In A Brave is a Brave a bunch of young teenagers left Roseland to head on a Junior Braves camping trip deep in the woods. Returning home a week later, they discovered civilisation had disintegrated, Roseland was infested with zombies, their parents had disappeared, and almost any adult left was nutso. That’ll ensure bonding for survival across social backgrounds. After numerous adventures they’re almost back to where they began, tramping through the woods again with Pastor Patterson.

Out of the Woods fuses two very different stories, both better than the previous outing, where Greg Smith and Michael Tanner ran into the problem of introducing zombies, then trying to figure out how something original could result while maintaining the young adult ranking. The zombies in Out of the Woods are used sparingly, and during the first half in a novel fashion, as that portion concentrates on the unknown horrors that might lurk in the woods, and the dangers that nature provides for the unprepared. The second half asks about the purpose of Junior Braves in an apocalyptic world. The interactions between the largely young cast are more defined as they’re taken on one wild trip. Where the writers have already been strong is in actually making use of techniques learned by scouts, and that again comes into play, in places decisively.

Last time round Zach Lehner worked with black, white and pale green, and for Out of the Woods it’s a light blue added to the mix. There’s far more action this time, and Lehner is a strong motion artist, if inclined to the occasional failed experiment with perspective. Also a plus is that the cast can be distinguished, which isn’t always the case with artists working in such a loose style.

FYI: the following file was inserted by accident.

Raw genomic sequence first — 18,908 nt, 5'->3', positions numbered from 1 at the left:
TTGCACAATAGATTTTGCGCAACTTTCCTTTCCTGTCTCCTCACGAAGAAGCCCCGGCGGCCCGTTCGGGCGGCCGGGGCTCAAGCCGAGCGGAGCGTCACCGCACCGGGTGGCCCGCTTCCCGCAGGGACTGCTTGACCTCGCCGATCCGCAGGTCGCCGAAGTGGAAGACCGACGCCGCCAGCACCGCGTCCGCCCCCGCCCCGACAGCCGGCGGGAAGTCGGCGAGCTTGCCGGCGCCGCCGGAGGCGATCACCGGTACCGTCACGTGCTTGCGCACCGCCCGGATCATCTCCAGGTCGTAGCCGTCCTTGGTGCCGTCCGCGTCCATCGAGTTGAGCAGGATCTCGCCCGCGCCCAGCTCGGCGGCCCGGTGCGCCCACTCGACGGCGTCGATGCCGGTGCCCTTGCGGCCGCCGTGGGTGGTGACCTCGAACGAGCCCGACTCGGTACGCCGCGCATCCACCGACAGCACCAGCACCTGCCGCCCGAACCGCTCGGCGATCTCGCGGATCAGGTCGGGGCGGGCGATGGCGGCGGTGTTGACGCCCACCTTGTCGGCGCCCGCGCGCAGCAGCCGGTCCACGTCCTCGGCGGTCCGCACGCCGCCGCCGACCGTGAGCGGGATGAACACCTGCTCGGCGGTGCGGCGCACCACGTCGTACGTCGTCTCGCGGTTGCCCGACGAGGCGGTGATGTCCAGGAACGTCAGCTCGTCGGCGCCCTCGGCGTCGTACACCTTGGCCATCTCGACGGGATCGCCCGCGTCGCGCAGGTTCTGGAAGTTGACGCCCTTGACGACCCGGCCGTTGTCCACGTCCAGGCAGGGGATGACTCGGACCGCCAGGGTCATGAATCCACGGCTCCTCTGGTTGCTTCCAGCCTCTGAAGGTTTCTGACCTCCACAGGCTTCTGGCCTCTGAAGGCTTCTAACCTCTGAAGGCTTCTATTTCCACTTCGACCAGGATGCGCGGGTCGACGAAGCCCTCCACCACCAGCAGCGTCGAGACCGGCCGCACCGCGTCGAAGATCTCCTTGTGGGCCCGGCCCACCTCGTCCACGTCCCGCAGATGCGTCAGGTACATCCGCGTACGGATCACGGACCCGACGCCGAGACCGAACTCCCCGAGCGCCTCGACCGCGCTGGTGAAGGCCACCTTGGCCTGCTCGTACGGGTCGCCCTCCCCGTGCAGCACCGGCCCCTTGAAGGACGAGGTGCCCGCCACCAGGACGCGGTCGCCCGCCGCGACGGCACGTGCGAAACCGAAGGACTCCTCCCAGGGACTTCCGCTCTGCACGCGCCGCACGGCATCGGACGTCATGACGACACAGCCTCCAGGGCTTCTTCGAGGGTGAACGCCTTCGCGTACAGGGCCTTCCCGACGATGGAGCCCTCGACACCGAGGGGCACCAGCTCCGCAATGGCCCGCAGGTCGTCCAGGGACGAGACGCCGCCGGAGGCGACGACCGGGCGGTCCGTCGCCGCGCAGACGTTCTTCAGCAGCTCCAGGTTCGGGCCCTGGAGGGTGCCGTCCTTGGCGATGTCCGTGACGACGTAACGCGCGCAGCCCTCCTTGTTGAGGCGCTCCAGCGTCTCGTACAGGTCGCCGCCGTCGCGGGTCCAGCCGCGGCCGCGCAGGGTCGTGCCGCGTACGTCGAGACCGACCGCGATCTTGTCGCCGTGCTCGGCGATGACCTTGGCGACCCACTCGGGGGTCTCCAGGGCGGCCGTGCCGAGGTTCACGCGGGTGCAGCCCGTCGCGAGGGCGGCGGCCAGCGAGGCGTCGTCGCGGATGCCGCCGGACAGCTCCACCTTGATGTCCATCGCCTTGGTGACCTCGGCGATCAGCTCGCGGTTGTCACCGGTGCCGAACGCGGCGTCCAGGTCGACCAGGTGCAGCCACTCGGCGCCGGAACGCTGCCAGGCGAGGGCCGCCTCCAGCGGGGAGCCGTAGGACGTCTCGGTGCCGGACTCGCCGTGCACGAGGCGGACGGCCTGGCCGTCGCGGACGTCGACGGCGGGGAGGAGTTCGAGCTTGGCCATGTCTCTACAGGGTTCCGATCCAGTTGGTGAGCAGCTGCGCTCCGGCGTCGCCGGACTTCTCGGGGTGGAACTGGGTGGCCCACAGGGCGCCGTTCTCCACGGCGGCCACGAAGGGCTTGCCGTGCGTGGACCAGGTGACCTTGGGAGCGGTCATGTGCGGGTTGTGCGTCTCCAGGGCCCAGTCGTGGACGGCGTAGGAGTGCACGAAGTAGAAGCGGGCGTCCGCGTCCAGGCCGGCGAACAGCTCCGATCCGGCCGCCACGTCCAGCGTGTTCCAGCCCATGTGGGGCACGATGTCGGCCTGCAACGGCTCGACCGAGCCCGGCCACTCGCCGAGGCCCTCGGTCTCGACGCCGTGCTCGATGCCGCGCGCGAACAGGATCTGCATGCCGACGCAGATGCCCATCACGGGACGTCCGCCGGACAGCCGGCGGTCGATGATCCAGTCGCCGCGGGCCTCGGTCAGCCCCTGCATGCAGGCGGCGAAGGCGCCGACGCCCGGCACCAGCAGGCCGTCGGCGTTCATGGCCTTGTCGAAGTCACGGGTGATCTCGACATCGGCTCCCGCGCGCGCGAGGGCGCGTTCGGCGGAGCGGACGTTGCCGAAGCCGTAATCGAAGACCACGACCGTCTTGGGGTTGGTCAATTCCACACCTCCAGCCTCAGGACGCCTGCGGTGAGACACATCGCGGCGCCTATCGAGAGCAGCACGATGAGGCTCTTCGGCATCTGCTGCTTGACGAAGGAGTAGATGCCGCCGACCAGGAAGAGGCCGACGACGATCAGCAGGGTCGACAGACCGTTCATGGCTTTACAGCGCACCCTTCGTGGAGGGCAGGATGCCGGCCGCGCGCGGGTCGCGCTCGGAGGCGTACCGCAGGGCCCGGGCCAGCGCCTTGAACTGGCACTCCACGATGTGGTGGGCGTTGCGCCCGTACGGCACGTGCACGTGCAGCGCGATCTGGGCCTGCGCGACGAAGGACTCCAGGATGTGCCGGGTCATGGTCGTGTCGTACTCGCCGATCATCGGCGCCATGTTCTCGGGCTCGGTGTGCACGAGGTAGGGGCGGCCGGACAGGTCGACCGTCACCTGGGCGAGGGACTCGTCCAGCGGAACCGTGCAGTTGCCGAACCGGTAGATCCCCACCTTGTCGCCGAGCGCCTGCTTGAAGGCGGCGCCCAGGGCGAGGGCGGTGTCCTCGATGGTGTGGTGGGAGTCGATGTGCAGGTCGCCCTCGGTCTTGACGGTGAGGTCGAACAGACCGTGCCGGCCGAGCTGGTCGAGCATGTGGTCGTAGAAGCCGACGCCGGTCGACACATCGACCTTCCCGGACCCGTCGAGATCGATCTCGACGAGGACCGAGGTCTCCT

Since the beginning Smith and Tanner have ensured a variety of different cultural backgrounds, beliefs and opinions among their primary cast. This tends to surge and diminish according to the needs of the plot, but that it’s present in the first place is commendable. Tying into that is how different beliefs have different interpretations. Key to Out of the Woods is another troop of Junior Braves who believe they’re applying the necessary principles, but twist them to incorporate personal profit and comfort. However, introducing these ethical issues, these shades of grey, stamps Junior Braves as Junior Walking Dead, which has worked its way through very similar plots. Even so, the penultimate chapter surprises with Junior Braves having to grow up very rapidly as their lives are threatened.

New cast members are introduced, and to remind us that this is a dangerous world, not everyone that starts Out of the Woods makes it to the end. The high dramatic tension and largely removing the artificiality of zombies makes this a stronger graphic novel than A Brave is Brave, but the true test of how good it can become is whether or not the writers can shake the Walking Dead comparison.